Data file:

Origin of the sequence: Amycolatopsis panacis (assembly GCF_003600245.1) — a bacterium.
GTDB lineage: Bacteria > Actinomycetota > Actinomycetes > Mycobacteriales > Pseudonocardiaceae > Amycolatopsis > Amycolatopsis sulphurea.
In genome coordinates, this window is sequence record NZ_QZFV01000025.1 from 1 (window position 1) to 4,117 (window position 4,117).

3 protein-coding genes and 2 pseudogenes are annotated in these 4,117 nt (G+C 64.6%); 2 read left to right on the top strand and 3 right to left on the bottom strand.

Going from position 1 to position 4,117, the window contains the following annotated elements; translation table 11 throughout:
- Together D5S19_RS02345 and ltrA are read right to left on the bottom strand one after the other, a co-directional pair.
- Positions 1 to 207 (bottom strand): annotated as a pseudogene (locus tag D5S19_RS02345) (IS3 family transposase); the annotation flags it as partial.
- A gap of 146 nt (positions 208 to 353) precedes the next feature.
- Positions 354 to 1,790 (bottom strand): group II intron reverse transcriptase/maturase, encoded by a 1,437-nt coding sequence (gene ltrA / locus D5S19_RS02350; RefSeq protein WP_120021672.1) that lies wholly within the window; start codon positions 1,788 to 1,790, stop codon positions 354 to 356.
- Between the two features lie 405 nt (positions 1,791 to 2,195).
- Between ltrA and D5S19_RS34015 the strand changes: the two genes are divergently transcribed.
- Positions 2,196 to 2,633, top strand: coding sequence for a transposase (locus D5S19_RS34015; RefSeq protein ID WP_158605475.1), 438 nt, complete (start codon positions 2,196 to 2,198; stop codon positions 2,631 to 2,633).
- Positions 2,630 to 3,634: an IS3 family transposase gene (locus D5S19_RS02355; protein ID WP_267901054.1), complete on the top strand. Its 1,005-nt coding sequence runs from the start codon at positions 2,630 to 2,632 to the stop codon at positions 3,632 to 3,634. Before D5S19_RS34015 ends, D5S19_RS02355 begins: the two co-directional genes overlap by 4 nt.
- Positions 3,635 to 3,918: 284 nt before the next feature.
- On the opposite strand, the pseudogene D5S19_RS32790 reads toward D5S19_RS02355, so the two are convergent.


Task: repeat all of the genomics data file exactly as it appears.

Origin of the sequence: Amycolatopsis panacis (assembly GCF_003600245.1) — a bacterium.
GTDB lineage: Bacteria > Actinomycetota > Actinomycetes > Mycobacteriales > Pseudonocardiaceae > Amycolatopsis > Amycolatopsis sulphurea.
In genome coordinates, this window is sequence record NZ_QZFV01000025.1 from 1 (window position 1) to 4,117 (window position 4,117).

3 protein-coding genes and 2 pseudogenes are annotated in these 4,117 nt (G+C 64.6%); 2 read left to right on the top strand and 3 right to left on the bottom strand.

Going from position 1 to position 4,117, the window contains the following annotated elements; translation table 11 throughout:
- Together D5S19_RS02345 and ltrA are read right to left on the bottom strand one after the other, a co-directional pair.
- Positions 1 to 207 (bottom strand): annotated as a pseudogene (locus tag D5S19_RS02345) (IS3 family transposase); the annotation flags it as partial.
- A gap of 146 nt (positions 208 to 353) precedes the next feature.
- Positions 354 to 1,790 (bottom strand): group II intron reverse transcriptase/maturase, encoded by a 1,437-nt coding sequence (gene ltrA / locus D5S19_RS02350; RefSeq protein WP_120021672.1) that lies wholly within the window; start codon positions 1,788 to 1,790, stop codon positions 354 to 356.
- Between the two features lie 405 nt (positions 1,791 to 2,195).
- Between ltrA and D5S19_RS34015 the strand changes: the two genes are divergently transcribed.
- Positions 2,196 to 2,633, top strand: coding sequence for a transposase (locus D5S19_RS34015; RefSeq protein ID WP_158605475.1), 438 nt, complete (start codon positions 2,196 to 2,198; stop codon positions 2,631 to 2,633).
- Positions 2,630 to 3,634: an IS3 family transposase gene (locus D5S19_RS02355; protein ID WP_267901054.1), complete on the top strand. Its 1,005-nt coding sequence runs from the start codon at positions 2,630 to 2,632 to the stop codon at positions 3,632 to 3,634. Before D5S19_RS34015 ends, D5S19_RS02355 begins: the two co-directional genes overlap by 4 nt.
- Positions 3,635 to 3,918: 284 nt before the next feature.
- On the opposite strand, the pseudogene D5S19_RS32790 reads toward D5S19_RS02355, so the two are convergent.